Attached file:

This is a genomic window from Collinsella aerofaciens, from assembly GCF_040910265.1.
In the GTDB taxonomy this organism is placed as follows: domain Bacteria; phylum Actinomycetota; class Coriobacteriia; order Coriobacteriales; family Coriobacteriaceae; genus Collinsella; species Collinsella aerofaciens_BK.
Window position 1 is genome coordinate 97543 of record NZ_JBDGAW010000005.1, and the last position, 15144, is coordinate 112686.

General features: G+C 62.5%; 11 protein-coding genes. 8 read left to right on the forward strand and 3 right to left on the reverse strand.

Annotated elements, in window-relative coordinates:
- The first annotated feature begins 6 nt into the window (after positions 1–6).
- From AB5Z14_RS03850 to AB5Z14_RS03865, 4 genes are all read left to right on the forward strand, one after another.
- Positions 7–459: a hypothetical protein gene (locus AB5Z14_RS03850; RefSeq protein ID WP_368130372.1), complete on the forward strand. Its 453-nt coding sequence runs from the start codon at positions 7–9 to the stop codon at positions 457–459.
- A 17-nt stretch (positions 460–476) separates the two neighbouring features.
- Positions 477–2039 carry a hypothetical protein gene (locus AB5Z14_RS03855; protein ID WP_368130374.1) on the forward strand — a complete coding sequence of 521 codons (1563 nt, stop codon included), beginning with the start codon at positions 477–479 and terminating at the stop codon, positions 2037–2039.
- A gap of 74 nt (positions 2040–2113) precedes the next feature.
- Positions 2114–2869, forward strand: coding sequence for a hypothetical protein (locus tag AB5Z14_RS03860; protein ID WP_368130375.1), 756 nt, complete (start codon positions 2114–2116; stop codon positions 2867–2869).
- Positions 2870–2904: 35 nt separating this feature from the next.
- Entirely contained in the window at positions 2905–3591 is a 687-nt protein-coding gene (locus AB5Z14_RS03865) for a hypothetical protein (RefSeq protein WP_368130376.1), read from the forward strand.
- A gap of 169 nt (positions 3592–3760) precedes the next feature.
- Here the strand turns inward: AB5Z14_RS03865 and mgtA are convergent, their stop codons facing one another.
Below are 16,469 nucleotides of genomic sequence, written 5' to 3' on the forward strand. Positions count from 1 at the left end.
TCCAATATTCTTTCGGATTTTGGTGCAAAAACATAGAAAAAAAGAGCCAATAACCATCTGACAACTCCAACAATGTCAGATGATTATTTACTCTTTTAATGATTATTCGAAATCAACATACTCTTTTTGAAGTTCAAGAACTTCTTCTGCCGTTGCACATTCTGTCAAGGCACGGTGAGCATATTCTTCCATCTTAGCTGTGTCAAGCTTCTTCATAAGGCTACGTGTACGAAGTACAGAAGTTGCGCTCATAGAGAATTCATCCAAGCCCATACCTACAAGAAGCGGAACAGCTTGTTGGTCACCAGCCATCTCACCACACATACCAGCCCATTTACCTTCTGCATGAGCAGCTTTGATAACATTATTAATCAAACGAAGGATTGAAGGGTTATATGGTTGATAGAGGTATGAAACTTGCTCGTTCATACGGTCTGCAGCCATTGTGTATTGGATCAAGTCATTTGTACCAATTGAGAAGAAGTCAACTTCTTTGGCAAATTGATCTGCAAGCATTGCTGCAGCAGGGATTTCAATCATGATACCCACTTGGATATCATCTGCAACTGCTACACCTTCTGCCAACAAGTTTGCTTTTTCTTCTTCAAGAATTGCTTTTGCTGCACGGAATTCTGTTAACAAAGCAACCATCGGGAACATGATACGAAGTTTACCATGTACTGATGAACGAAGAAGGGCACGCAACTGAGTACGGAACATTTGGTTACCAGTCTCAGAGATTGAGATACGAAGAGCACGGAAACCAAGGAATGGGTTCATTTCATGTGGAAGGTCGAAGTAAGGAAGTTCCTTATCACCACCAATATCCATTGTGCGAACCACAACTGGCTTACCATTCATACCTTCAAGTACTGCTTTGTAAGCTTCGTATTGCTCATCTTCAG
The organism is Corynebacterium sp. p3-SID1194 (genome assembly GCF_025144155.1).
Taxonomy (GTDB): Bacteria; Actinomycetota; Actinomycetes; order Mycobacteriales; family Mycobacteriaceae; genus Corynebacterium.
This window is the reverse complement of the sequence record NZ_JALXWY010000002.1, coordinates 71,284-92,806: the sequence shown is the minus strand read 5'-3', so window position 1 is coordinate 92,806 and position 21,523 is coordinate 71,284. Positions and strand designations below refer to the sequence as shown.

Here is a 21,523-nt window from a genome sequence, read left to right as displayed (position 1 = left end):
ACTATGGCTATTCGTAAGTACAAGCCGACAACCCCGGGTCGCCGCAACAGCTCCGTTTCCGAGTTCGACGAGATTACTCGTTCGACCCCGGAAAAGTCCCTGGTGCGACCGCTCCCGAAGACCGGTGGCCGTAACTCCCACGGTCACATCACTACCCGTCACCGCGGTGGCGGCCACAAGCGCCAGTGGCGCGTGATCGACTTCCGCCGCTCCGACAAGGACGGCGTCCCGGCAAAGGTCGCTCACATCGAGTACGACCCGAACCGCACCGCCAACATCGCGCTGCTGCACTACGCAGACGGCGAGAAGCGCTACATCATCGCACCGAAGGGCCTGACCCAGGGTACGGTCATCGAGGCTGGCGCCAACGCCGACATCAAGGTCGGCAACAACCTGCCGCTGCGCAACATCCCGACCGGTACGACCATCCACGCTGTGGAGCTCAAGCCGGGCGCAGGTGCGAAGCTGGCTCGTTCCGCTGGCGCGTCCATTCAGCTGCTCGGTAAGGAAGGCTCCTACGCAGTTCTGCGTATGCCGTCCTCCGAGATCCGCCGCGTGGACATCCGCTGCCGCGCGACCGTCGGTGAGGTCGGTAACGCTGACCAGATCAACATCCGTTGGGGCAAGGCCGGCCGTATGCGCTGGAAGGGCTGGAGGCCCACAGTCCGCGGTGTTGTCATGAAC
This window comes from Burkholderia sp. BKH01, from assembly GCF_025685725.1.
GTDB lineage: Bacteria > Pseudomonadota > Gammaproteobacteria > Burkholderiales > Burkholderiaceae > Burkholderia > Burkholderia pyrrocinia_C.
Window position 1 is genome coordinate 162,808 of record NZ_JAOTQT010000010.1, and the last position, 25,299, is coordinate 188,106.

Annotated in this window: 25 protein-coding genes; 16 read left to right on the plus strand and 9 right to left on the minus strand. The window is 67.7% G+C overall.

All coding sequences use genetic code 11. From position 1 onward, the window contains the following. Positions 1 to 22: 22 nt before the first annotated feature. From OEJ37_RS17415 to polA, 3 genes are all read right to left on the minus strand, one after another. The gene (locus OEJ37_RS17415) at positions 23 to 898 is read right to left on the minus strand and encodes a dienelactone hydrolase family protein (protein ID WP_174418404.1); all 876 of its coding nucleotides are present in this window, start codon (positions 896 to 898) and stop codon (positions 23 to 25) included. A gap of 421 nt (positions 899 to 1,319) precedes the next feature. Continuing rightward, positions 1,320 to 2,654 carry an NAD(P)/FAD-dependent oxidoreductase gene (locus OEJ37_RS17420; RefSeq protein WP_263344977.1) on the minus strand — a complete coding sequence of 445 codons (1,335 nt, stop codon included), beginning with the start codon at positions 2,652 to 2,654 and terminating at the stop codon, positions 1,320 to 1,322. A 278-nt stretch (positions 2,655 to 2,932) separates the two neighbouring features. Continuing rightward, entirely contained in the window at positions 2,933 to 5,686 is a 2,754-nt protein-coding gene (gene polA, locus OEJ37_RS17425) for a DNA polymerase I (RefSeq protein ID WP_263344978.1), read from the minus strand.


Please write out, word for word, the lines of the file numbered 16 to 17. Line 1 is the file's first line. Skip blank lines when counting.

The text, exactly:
- Here the strand turns inward: AB5Z14_RS03865 and mgtA are convergent, their stop codons facing one another.
Below are 16,469 nucleotides of genomic sequence, written 5' to 3' on the forward strand. Positions count from 1 at the left end.